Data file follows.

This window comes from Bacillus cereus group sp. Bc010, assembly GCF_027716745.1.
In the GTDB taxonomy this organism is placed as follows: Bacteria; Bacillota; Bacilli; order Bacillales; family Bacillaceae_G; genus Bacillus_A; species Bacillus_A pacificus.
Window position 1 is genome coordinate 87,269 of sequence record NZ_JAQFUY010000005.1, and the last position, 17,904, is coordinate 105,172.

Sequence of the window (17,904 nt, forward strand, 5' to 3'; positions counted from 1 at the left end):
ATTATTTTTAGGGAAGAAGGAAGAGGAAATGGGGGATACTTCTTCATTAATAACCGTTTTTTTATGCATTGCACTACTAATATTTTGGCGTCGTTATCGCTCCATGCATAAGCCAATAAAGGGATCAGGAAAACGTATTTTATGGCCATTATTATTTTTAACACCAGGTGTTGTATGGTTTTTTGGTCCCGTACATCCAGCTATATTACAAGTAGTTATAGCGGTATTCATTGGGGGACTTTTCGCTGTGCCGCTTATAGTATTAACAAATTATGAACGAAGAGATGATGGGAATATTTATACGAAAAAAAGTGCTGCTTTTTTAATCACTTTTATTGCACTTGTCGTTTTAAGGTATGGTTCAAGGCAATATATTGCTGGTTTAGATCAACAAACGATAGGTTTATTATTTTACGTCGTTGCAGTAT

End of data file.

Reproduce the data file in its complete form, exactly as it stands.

This window comes from Bacillus cereus group sp. Bc010, assembly GCF_027716745.1.
In the GTDB taxonomy this organism is placed as follows: Bacteria; Bacillota; Bacilli; order Bacillales; family Bacillaceae_G; genus Bacillus_A; species Bacillus_A pacificus.
Window position 1 is genome coordinate 87,269 of sequence record NZ_JAQFUY010000005.1, and the last position, 17,904, is coordinate 105,172.

Sequence of the window (17,904 nt, forward strand, 5' to 3'; positions counted from 1 at the left end):
ATTATTTTTAGGGAAGAAGGAAGAGGAAATGGGGGATACTTCTTCATTAATAACCGTTTTTTTATGCATTGCACTACTAATATTTTGGCGTCGTTATCGCTCCATGCATAAGCCAATAAAGGGATCAGGAAAACGTATTTTATGGCCATTATTATTTTTAACACCAGGTGTTGTATGGTTTTTTGGTCCCGTACATCCAGCTATATTACAAGTAGTTATAGCGGTATTCATTGGGGGACTTTTCGCTGTGCCGCTTATAGTATTAACAAATTATGAACGAAGAGATGATGGGAATATTTATACGAAAAAAAGTGCTGCTTTTTTAATCACTTTTATTGCACTTGTCGTTTTAAGGTATGGTTCAAGGCAATATATTGCTGGTTTAGATCAACAAACGATAGGTTTATTATTTTACGTCGTTGCAGTAT